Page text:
Denning speaks of how our jobs provide meaning:

Why were these jobs with better pay and higher social status less likely to produce happiness? Todd May writing in the New York Times argues, “A meaningful life must, in some sense then, feel worthwhile. The person living the life must be engaged by it. A life of commitment to causes that are generally defined as worthy — like feeding and clothing the poor or ministering to the ill — but that do not move the person participating in them will lack meaningfulness in this sense. However, for a life to be meaningful, it must also be worthwhile. Engagement in a life of tiddlywinks does not rise to the level of a meaningful life, no matter how gripped one might be by the game.”

This is what underlies the difference between the happiest jobs and the most hated jobs. One set of jobs feels worthwhile, while in the other jobs, people can’t see the point.

When I do other things besides having my head in the stratosphere and writing what I think, I just don’t see the point. I am not happy and I make others miserable in my unhappiness.

I wonder if that’s what was troubling Fool. That is the translation of the name Nabal, who had to be one of the unhappiest creatures portrayed in the Bible.

The Scriptures describe Nabal as a curmudgeon of the first order. They say he was surly and mean (I Samuel 25:3).

Ole Nabal was described by his own wife as wicked and a person who was living up to his name. She gave that description to David after Nabal refused to help out the future king’s entourage with provisions, although even Nabal’s own workers lauded them for them.

It took Abigail his wife to calm David down and provide for his men.  The Scriptures say that when  Nabal learned of the plans David had for him,  “his heart failed him and he became like a stone (I Samuel 25:37).”

While it is clear that Nabal’s trauma was mainly mental and emotional, it seems that perhaps he also suffered some kind of stroke. He died 10 days after his wife told him of her meeting with David over their morning tea.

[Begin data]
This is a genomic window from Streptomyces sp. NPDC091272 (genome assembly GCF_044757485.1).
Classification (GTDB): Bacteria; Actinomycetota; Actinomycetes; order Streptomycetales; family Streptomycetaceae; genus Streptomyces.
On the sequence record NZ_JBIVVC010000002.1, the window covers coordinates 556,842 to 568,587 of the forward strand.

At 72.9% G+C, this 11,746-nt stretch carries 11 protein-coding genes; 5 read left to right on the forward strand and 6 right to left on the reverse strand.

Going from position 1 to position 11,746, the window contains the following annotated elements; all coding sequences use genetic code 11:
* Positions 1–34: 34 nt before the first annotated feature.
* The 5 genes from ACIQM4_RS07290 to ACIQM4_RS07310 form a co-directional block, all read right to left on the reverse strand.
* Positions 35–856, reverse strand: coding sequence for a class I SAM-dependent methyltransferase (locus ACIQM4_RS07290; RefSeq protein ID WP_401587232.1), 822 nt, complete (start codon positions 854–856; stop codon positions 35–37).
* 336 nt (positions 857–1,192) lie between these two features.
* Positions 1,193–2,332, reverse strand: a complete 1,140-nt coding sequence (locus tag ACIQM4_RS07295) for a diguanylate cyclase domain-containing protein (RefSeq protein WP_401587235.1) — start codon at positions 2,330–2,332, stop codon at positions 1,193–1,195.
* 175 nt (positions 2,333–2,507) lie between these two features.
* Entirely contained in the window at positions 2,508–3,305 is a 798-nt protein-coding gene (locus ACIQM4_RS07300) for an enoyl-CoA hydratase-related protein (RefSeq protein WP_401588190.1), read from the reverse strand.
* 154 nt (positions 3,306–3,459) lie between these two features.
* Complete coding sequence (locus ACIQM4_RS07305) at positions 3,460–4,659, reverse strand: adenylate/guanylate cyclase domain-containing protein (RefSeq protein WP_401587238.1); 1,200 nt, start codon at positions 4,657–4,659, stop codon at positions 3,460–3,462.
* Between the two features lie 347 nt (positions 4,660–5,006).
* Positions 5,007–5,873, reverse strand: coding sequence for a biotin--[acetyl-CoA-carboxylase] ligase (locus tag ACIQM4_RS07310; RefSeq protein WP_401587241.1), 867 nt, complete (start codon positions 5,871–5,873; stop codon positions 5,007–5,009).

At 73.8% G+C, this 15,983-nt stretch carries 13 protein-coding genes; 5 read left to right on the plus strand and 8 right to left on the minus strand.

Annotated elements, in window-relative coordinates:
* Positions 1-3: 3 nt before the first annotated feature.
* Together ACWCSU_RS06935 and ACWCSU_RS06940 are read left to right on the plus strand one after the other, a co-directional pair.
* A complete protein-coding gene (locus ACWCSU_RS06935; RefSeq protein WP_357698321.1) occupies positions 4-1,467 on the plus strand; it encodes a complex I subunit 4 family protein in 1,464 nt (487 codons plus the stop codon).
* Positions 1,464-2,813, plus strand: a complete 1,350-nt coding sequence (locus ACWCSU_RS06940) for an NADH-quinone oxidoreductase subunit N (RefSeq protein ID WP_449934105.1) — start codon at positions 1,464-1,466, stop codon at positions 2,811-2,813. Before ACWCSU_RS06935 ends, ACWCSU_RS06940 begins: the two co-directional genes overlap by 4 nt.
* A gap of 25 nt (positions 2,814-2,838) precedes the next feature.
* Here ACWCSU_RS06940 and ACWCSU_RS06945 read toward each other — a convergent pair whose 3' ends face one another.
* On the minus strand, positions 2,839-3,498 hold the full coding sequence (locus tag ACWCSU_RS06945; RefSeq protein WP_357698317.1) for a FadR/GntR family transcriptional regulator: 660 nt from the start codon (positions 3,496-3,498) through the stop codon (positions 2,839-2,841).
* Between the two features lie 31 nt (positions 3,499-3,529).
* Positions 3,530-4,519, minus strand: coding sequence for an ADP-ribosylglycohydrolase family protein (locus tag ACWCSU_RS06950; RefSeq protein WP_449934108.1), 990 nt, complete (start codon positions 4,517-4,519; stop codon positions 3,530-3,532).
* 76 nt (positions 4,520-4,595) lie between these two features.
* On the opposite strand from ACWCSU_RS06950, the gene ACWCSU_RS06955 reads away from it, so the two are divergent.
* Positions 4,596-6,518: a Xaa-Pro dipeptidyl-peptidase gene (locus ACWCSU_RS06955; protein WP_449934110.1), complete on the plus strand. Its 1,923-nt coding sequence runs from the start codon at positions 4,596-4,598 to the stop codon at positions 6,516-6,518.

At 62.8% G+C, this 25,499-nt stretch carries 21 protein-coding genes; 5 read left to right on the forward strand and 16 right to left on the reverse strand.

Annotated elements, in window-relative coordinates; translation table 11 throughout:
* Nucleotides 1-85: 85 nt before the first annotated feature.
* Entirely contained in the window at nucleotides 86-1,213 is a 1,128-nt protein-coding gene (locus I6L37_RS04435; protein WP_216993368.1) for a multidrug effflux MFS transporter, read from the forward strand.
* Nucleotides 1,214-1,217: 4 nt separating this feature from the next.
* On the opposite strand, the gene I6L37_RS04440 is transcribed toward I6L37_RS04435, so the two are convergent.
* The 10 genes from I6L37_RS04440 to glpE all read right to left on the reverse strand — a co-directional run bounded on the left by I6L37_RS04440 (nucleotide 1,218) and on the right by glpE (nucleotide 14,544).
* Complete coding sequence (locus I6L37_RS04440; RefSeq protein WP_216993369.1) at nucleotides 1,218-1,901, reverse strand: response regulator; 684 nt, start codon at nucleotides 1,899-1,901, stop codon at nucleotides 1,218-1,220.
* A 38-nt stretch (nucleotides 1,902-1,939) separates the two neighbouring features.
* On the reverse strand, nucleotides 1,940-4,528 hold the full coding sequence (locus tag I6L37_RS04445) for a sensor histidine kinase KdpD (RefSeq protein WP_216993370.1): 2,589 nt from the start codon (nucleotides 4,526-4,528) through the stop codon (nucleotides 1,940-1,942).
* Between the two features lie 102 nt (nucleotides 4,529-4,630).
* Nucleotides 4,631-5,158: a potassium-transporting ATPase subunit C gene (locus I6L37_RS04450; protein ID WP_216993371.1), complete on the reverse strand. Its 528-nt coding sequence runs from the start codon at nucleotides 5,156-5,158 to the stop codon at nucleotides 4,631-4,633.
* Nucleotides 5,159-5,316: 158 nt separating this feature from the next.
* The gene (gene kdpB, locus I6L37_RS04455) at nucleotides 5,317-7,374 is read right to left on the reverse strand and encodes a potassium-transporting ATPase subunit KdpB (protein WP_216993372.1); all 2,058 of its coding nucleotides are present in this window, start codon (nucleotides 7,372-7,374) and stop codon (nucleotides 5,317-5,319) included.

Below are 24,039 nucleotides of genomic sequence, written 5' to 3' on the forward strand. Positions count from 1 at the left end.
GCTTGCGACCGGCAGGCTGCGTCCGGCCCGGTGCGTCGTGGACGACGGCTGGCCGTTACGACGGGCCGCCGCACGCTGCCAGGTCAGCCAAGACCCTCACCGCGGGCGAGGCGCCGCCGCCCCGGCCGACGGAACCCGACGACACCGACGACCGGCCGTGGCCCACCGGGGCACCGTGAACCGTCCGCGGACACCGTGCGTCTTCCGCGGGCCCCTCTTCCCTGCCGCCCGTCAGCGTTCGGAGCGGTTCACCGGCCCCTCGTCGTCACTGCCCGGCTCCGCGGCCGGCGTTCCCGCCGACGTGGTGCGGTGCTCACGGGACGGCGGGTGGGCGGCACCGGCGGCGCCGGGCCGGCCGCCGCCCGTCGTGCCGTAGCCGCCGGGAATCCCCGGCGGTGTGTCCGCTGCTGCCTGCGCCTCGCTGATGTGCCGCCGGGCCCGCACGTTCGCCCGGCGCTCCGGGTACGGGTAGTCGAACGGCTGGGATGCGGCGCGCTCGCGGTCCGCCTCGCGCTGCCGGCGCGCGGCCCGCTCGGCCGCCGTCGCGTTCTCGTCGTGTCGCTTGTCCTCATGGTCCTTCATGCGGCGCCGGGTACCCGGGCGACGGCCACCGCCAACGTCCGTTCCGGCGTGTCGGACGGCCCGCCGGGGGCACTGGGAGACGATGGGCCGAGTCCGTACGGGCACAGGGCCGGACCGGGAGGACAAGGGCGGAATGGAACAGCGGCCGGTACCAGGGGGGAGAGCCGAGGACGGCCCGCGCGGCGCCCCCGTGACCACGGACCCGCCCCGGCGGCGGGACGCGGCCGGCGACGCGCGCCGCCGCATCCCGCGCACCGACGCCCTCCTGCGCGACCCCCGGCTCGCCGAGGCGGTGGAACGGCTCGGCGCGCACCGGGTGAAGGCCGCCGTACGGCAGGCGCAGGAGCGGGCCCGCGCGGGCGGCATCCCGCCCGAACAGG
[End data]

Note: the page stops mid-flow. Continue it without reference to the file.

Ole Nabal was really not a happy man. He had no real purpose in life except to make money and get drunk.

Connecting the dots about my own purpose is what brought me to the Lord when I was 17 years old. I figured I was soon going off to school, which would only lead to a meaningless cyclical cause and effect.

“Why go to school?” I asked. Answer: to get a job.

“Why get a job”? I thought. Answer: to make money.

“Why make money?” I queried. Answer: so I can get married, have kids, who will grow up, go to school, get a job, get married, have kids.

It all seemed so empty.

I came to Christ looking for a purpose to life. It is the fool who says there is no God (Psalm 141), and I knew there was one. If there was a purpose to life, I determined in high school that He had it.

In the movie “Chariots of Fire”, missionary Eric Liddel is late for a meeting related to ministry because he has been training. His sister is quite unhappy, thinking his  attempt to be an Olympic champion is without meanng:

Liddel tells his sister, “When I run, I feel God’s pleasure”. Lest the pragmatist think he was too dreamy, Eric went on to China to do missions and died in the midst of World War II.

When I think and write, I feel God’s pleasure.  Writing these devotionals is one way I connect to God.

The trick for someone like me is to not to be overly dreamy.  Brett McKay of the website Art of Manliness writes of the dreamer: